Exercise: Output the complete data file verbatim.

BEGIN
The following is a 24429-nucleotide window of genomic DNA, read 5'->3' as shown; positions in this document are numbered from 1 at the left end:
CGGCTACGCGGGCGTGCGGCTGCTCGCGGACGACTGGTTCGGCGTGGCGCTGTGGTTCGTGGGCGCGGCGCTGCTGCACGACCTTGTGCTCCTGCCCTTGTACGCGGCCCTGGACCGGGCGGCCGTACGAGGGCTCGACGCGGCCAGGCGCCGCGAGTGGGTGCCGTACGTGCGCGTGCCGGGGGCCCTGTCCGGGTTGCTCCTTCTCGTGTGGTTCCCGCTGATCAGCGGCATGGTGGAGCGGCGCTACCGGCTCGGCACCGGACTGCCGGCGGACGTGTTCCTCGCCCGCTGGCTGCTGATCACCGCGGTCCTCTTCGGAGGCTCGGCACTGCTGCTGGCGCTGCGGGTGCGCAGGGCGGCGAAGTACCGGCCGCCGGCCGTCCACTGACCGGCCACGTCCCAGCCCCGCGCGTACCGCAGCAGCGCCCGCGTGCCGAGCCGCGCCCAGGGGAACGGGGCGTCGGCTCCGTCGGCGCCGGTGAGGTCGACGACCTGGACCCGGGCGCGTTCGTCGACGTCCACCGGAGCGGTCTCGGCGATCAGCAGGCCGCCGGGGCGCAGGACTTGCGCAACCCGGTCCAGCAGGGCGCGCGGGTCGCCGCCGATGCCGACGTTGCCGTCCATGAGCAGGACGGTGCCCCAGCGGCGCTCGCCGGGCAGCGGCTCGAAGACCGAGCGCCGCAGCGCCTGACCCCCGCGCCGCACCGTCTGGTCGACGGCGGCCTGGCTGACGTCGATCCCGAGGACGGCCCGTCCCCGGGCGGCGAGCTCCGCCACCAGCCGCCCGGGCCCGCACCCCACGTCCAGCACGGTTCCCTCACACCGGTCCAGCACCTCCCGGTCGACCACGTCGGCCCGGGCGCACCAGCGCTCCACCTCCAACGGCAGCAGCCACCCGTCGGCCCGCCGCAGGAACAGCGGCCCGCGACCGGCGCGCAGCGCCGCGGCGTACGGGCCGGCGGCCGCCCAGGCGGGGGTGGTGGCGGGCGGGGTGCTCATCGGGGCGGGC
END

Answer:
The following is a 24429-nucleotide window of genomic DNA, read 5'->3' as shown; positions in this document are numbered from 1 at the left end:
CGGCTACGCGGGCGTGCGGCTGCTCGCGGACGACTGGTTCGGCGTGGCGCTGTGGTTCGTGGGCGCGGCGCTGCTGCACGACCTTGTGCTCCTGCCCTTGTACGCGGCCCTGGACCGGGCGGCCGTACGAGGGCTCGACGCGGCCAGGCGCCGCGAGTGGGTGCCGTACGTGCGCGTGCCGGGGGCCCTGTCCGGGTTGCTCCTTCTCGTGTGGTTCCCGCTGATCAGCGGCATGGTGGAGCGGCGCTACCGGCTCGGCACCGGACTGCCGGCGGACGTGTTCCTCGCCCGCTGGCTGCTGATCACCGCGGTCCTCTTCGGAGGCTCGGCACTGCTGCTGGCGCTGCGGGTGCGCAGGGCGGCGAAGTACCGGCCGCCGGCCGTCCACTGACCGGCCACGTCCCAGCCCCGCGCGTACCGCAGCAGCGCCCGCGTGCCGAGCCGCGCCCAGGGGAACGGGGCGTCGGCTCCGTCGGCGCCGGTGAGGTCGACGACCTGGACCCGGGCGCGTTCGTCGACGTCCACCGGAGCGGTCTCGGCGATCAGCAGGCCGCCGGGGCGCAGGACTTGCGCAACCCGGTCCAGCAGGGCGCGCGGGTCGCCGCCGATGCCGACGTTGCCGTCCATGAGCAGGACGGTGCCCCAGCGGCGCTCGCCGGGCAGCGGCTCGAAGACCGAGCGCCGCAGCGCCTGACCCCCGCGCCGCACCGTCTGGTCGACGGCGGCCTGGCTGACGTCGATCCCGAGGACGGCCCGTCCCCGGGCGGCGAGCTCCGCCACCAGCCGCCCGGGCCCGCACCCCACGTCCAGCACGGTTCCCTCACACCGGTCCAGCACCTCCCGGTCGACCACGTCGGCCCGGGCGCACCAGCGCTCCACCTCCAACGGCAGCAGCCACCCGTCGGCCCGCCGCAGGAACAGCGGCCCGCGACCGGCGCGCAGCGCCGCGGCGTACGGGCCGGCGGCCGCCCAGGCGGGGGTGGTGGCGGGCGGGGTGCTCATCGGGGCGGGC